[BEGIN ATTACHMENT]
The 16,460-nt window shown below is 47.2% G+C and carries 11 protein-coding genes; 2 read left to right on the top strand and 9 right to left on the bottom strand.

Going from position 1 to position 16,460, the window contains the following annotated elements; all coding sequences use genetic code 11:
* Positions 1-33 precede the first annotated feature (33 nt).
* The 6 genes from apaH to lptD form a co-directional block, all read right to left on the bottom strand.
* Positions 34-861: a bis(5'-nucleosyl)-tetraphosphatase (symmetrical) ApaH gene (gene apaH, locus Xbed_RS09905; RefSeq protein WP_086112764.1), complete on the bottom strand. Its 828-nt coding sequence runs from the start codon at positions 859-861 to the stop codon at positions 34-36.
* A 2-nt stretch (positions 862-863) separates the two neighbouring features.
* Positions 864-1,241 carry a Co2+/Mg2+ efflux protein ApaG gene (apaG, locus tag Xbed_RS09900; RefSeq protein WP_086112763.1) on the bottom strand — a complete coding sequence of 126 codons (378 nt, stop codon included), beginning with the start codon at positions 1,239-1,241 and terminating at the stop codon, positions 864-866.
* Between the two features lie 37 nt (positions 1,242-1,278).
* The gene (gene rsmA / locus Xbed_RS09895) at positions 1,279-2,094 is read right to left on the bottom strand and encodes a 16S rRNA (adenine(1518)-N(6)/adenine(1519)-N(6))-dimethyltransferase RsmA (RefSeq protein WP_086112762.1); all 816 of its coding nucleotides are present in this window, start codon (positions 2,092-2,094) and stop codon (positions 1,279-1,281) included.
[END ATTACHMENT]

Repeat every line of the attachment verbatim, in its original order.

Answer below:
The 16,460-nt window shown below is 47.2% G+C and carries 11 protein-coding genes; 2 read left to right on the top strand and 9 right to left on the bottom strand.

Going from position 1 to position 16,460, the window contains the following annotated elements; all coding sequences use genetic code 11:
* Positions 1-33 precede the first annotated feature (33 nt).
* The 6 genes from apaH to lptD form a co-directional block, all read right to left on the bottom strand.
* Positions 34-861: a bis(5'-nucleosyl)-tetraphosphatase (symmetrical) ApaH gene (gene apaH, locus Xbed_RS09905; RefSeq protein WP_086112764.1), complete on the bottom strand. Its 828-nt coding sequence runs from the start codon at positions 859-861 to the stop codon at positions 34-36.
* A 2-nt stretch (positions 862-863) separates the two neighbouring features.
* Positions 864-1,241 carry a Co2+/Mg2+ efflux protein ApaG gene (apaG, locus tag Xbed_RS09900; RefSeq protein WP_086112763.1) on the bottom strand — a complete coding sequence of 126 codons (378 nt, stop codon included), beginning with the start codon at positions 1,239-1,241 and terminating at the stop codon, positions 864-866.
* Between the two features lie 37 nt (positions 1,242-1,278).
* The gene (gene rsmA / locus Xbed_RS09895) at positions 1,279-2,094 is read right to left on the bottom strand and encodes a 16S rRNA (adenine(1518)-N(6)/adenine(1519)-N(6))-dimethyltransferase RsmA (RefSeq protein WP_086112762.1); all 816 of its coding nucleotides are present in this window, start codon (positions 2,092-2,094) and stop codon (positions 1,279-1,281) included.